How to attain the perfect salsa verde

The Italian green sauce can be relied on to add zing to almost any dish and is endlessly tweakable just dont hold back on the anchovies

Sometimes, someone says something so perfectly that its pointless to try and put it any better yourself. Nigel Slaters love letter to a sausage in the pan in Real Food has stuck with me for almost two decades, and its recently been joined by Rachel Roddys description of salsa verde: A gorgeous green goddess of a sauce that precipitates a number of adjectives you could be fined for overusing: grassy, peppery, warm, musty, briny, fishy, oily, brilliant.

Thats it in a perfectly formed nutshell: a piquant, aromatic flavoring traditionally relied upon to bring a little zing to poached meats or fish, but which is also perfectly delicious with everything from roasted cauliflower to scrambled eggs. Like so many Italian classics, salsa verde boasts countless regional fluctuations, all of which are claimed to be the only true version. But wheres the best place to start?

Salsa
Salsa verde from Rachel Roddys book Five Quarters. Photograph: Felicity Cloake for the Guardian

The herbs

Parsley is non-negotiable in salsa verde as with tabbouleh, its the backbone of the dish, so Im slightly astounded to discover that the Silver Spoons recipe calls for a single sprig, leaves only. After making it even with a very generously endowed stem, I decide something must have been lost in translation for the seminal Italian cook book, given they use no other herbs presumably a single bunch was aimed.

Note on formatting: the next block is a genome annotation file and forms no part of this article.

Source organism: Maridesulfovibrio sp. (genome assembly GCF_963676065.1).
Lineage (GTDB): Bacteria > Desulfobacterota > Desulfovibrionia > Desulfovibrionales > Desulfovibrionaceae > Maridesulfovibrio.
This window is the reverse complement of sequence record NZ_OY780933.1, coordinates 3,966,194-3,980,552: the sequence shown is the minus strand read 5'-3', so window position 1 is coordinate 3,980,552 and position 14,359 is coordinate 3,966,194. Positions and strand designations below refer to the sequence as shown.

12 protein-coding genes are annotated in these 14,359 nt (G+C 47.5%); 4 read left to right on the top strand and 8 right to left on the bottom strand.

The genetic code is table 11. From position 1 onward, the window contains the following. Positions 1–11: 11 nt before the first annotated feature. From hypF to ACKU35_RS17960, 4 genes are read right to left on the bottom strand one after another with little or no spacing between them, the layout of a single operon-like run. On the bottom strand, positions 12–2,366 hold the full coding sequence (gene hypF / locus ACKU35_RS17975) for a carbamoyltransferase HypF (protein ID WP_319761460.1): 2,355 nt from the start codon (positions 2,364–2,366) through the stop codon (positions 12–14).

Roddy employs equal parts of parsley and basil with a little less mint in her volume Five Quarters, and Tessa Kiross Limoncello and Linen Water replaces the basil with tarragon, while Christopher Boswells Verdure goes for parsley, thyme and mint. Giorgio Locatellis Made in Italy and Angela Hartnetts Cucina both stick with parsley alone.

Tessa
Tessa Kiross recipe Photograph: Felicity Cloake for the Guardian

Although one of the beauties of salsa verde is its infinite tweakability, I guess the tarragon- and thyme-based variations are less versatile than the others they would both be lovely with chicken or fish, but their powerful flavors run less well with other meats. The more subtle sweetness of basil seems a more harmonious pairing with peppery parsley: I cant taste the mint in such small quantities, so I suspect its inclusion is merely homeopathic. If youre a massive mint fan, feel free to stick in a great, generous handful instead.

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Salsa verde recipe from The Silver Spoon. Photo: Felicity Cloake for the Guardian

The alliums

I had assumed that, as a close relative of a pesto, all salsa verde would contain garlic, but in fact Boswell prefers finely chopped shallot or red onion, and Hartnett and Katie Parla and Kristina Gills lovely new volume Tasting Rome shuns the entire allium family.

Recipe
Recipe from Katie Parla and Kristina Gills book Tasting Rome. Photo: Felicity Cloake for the Guardian

Garlic is always a happy pairing with parsley, but Boswell macerates his shallots in red wine vinegar for 45 minutes, which dedicates them a bright acidity that, for me, seems the very essence of salsa verde, which should either cut through rich, fatty ingredients or pep up soft, bland ones. Controversial it may be, but Im going with the shallot. Use a couple of small cleaves of garlic if this offends you.

The sour stuff

Though pickled onions may be unusual, nearly all the recipes I try involve something a little bit vinegary: often capers( though Roddy and Boswell both favor the salted range) and sometimes gherkins, as in the Hartnett and the Silver Spoon recipes. Kiros adds a little Dijon mustard( food ingredients also favoured by the River Cafes Classic Italian Cookbook ), and Locatelli, Parla and Gill and the Silver Spoon all dash in some white wine vinegar, too.

Christopher
Christopher Boswells salsa verde. Photograph: Felicity Cloake for the Guardian